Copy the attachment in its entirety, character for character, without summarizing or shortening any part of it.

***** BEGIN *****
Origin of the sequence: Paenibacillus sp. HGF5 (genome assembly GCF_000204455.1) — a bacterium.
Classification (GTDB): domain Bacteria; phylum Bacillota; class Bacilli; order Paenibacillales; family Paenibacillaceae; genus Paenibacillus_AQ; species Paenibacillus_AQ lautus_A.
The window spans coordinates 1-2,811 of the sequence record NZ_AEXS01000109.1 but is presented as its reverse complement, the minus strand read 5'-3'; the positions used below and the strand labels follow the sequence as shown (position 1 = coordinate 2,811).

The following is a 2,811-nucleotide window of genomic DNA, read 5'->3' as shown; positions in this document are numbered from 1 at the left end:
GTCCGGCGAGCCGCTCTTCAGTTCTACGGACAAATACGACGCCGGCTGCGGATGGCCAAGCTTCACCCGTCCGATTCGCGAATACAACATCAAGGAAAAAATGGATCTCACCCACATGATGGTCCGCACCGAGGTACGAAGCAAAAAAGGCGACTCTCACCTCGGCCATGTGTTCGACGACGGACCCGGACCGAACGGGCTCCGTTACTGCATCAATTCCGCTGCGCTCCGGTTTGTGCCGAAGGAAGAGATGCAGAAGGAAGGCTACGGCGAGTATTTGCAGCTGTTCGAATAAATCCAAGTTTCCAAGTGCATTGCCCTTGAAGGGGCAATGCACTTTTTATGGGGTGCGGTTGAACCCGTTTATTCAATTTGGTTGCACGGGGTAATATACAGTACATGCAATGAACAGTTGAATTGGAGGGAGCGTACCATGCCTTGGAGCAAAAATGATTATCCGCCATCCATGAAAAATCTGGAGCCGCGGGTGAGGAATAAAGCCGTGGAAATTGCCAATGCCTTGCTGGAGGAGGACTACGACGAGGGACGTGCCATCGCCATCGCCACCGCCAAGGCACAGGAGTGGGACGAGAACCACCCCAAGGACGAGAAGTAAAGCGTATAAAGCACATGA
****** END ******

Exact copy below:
Origin of the sequence: Paenibacillus sp. HGF5 (genome assembly GCF_000204455.1) — a bacterium.
Classification (GTDB): domain Bacteria; phylum Bacillota; class Bacilli; order Paenibacillales; family Paenibacillaceae; genus Paenibacillus_AQ; species Paenibacillus_AQ lautus_A.
The window spans coordinates 1-2,811 of the sequence record NZ_AEXS01000109.1 but is presented as its reverse complement, the minus strand read 5'-3'; the positions used below and the strand labels follow the sequence as shown (position 1 = coordinate 2,811).

The following is a 2,811-nucleotide window of genomic DNA, read 5'->3' as shown; positions in this document are numbered from 1 at the left end:
GTCCGGCGAGCCGCTCTTCAGTTCTACGGACAAATACGACGCCGGCTGCGGATGGCCAAGCTTCACCCGTCCGATTCGCGAATACAACATCAAGGAAAAAATGGATCTCACCCACATGATGGTCCGCACCGAGGTACGAAGCAAAAAAGGCGACTCTCACCTCGGCCATGTGTTCGACGACGGACCCGGACCGAACGGGCTCCGTTACTGCATCAATTCCGCTGCGCTCCGGTTTGTGCCGAAGGAAGAGATGCAGAAGGAAGGCTACGGCGAGTATTTGCAGCTGTTCGAATAAATCCAAGTTTCCAAGTGCATTGCCCTTGAAGGGGCAATGCACTTTTTATGGGGTGCGGTTGAACCCGTTTATTCAATTTGGTTGCACGGGGTAATATACAGTACATGCAATGAACAGTTGAATTGGAGGGAGCGTACCATGCCTTGGAGCAAAAATGATTATCCGCCATCCATGAAAAATCTGGAGCCGCGGGTGAGGAATAAAGCCGTGGAAATTGCCAATGCCTTGCTGGAGGAGGACTACGACGAGGGACGTGCCATCGCCATCGCCACCGCCAAGGCACAGGAGTGGGACGAGAACCACCCCAAGGACGAGAAGTAAAGCGTATAAAGCACATGA